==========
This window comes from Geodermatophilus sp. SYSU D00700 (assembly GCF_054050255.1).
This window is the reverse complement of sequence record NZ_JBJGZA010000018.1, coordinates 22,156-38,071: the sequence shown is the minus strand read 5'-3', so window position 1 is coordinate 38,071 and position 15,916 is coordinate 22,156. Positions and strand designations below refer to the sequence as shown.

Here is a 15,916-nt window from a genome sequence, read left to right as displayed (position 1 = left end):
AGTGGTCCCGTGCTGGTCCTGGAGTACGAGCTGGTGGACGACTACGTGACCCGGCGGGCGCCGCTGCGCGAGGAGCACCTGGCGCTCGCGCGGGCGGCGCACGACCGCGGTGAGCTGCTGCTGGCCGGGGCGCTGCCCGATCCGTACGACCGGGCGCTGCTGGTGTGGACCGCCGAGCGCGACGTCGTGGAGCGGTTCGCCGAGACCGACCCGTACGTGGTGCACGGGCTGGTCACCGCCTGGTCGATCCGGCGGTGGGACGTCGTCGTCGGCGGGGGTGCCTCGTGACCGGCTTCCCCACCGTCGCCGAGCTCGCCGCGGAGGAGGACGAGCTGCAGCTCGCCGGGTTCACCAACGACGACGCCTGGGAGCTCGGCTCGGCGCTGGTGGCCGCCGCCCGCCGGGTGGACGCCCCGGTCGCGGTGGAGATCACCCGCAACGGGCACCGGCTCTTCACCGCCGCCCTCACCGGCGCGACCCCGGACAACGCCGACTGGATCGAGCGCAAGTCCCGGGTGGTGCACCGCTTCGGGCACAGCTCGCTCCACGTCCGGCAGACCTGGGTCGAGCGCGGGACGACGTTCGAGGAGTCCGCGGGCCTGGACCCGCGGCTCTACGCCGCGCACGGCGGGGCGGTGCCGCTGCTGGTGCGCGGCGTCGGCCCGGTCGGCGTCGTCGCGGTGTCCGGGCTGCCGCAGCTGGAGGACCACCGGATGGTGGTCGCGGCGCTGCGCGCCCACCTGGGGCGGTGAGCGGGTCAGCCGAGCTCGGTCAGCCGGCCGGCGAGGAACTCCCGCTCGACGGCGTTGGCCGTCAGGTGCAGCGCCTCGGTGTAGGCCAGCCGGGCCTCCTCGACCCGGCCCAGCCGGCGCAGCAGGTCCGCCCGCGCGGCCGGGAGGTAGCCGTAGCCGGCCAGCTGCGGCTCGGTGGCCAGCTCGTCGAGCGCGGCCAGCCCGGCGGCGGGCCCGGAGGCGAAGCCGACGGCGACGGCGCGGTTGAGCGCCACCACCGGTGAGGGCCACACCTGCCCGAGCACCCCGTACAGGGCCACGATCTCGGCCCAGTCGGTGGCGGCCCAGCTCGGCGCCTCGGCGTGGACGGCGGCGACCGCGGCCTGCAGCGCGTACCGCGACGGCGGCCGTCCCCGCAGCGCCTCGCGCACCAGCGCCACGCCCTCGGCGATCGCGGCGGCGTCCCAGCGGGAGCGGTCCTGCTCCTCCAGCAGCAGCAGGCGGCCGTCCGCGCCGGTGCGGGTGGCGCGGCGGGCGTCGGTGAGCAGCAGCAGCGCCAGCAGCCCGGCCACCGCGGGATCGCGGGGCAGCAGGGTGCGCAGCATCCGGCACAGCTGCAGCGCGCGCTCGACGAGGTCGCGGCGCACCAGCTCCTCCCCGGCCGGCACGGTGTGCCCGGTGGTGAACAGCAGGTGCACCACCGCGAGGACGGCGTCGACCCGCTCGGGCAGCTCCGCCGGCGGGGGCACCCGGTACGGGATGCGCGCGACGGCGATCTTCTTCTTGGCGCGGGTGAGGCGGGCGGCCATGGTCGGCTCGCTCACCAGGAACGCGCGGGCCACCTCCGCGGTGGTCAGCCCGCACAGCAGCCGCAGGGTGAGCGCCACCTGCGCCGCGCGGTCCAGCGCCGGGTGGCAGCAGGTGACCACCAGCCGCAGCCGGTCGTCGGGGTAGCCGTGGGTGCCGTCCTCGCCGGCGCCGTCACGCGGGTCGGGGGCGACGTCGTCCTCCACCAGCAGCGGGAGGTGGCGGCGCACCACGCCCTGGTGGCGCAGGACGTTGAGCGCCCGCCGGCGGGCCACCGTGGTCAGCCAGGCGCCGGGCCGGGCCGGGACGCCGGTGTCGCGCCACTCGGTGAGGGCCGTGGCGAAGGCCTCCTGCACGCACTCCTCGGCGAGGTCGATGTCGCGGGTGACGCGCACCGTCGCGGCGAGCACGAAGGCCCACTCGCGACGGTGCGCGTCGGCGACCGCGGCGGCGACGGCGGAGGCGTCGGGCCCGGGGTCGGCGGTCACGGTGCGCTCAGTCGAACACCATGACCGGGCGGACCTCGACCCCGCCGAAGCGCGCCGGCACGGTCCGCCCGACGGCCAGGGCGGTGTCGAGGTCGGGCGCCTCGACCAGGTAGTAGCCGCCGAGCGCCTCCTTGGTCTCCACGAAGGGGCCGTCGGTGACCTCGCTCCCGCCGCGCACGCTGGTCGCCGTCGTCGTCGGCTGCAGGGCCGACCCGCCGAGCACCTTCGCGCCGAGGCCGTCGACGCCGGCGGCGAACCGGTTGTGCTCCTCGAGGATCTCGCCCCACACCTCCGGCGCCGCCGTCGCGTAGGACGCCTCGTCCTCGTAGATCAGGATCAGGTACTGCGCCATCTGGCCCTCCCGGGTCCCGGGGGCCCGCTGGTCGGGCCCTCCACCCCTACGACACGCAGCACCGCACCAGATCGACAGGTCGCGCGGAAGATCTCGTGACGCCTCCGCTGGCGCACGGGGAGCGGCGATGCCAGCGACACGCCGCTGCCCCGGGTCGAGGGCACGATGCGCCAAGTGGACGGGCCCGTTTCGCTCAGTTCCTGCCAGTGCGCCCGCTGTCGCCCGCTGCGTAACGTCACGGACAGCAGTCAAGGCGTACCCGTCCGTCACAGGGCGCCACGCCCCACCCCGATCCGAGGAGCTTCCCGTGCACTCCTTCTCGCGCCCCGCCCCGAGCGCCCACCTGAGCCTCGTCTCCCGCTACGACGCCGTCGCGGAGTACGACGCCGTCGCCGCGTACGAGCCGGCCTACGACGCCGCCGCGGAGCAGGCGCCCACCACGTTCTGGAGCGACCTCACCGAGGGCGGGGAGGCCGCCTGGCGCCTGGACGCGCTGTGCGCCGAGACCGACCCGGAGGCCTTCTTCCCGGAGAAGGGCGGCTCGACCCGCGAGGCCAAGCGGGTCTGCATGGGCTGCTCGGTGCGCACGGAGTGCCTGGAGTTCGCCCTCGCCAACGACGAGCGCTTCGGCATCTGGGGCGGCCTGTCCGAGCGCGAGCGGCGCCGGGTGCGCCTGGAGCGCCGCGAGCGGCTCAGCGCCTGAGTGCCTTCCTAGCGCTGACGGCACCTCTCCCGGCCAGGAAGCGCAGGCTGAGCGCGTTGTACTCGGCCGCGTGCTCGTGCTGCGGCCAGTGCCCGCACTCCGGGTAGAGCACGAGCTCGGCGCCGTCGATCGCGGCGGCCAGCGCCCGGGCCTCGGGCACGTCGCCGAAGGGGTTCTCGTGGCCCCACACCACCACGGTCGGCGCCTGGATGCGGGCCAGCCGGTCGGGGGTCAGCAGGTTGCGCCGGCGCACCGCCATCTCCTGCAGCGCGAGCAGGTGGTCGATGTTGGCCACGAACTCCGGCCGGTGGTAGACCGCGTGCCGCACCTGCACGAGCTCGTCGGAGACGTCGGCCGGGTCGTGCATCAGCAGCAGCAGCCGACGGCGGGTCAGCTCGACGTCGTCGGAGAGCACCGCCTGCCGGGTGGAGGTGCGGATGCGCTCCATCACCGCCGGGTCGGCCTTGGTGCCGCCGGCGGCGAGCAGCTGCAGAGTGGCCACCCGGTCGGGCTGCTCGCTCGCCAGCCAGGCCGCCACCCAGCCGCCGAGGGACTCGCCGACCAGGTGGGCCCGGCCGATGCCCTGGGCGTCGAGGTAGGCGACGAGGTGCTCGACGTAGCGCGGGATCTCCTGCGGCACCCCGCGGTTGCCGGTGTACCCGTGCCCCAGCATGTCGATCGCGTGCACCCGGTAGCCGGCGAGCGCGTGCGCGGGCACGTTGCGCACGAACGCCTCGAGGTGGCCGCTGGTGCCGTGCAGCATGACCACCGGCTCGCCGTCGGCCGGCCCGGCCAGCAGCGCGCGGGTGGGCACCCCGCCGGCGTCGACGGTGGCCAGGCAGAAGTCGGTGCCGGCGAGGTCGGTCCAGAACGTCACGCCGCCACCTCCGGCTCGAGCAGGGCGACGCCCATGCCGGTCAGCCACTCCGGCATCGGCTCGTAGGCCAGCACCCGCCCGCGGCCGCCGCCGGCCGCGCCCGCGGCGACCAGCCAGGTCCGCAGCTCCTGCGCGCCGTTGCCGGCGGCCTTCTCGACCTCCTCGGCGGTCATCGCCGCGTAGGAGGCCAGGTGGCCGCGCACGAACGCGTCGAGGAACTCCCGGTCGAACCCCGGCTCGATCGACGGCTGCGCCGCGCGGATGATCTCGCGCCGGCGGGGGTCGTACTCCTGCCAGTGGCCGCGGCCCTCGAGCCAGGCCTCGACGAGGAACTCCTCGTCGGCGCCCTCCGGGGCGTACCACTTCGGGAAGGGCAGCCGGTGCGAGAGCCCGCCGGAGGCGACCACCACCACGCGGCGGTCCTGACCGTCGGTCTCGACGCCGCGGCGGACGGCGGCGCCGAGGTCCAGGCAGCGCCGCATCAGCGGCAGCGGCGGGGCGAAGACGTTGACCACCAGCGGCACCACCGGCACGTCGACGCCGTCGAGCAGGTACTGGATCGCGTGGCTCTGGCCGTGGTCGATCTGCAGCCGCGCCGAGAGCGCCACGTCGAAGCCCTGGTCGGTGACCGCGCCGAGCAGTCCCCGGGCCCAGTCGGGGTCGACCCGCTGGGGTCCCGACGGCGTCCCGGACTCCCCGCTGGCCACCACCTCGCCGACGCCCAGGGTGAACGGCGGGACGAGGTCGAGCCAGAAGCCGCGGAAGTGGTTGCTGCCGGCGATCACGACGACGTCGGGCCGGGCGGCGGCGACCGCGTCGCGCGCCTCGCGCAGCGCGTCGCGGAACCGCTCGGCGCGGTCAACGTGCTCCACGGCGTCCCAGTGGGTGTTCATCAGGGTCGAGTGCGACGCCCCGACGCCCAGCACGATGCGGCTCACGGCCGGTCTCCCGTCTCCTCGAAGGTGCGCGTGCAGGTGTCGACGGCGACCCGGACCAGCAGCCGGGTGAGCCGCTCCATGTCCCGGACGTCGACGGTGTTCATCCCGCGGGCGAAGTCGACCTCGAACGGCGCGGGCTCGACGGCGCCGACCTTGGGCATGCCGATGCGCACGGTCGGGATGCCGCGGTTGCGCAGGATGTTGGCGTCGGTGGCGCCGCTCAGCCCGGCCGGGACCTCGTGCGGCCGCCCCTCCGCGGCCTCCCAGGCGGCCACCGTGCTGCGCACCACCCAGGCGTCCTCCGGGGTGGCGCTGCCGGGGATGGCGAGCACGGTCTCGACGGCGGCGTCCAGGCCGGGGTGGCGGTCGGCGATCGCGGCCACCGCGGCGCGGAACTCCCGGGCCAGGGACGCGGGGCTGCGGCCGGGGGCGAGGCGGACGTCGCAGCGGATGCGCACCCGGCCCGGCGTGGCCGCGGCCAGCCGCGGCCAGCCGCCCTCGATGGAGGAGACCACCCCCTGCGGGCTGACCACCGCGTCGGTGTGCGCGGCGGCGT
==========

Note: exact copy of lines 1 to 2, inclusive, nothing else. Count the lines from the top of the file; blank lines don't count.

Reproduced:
This window comes from Geodermatophilus sp. SYSU D00700 (assembly GCF_054050255.1).
This window is the reverse complement of sequence record NZ_JBJGZA010000018.1, coordinates 22,156-38,071: the sequence shown is the minus strand read 5'-3', so window position 1 is coordinate 38,071 and position 15,916 is coordinate 22,156. Positions and strand designations below refer to the sequence as shown.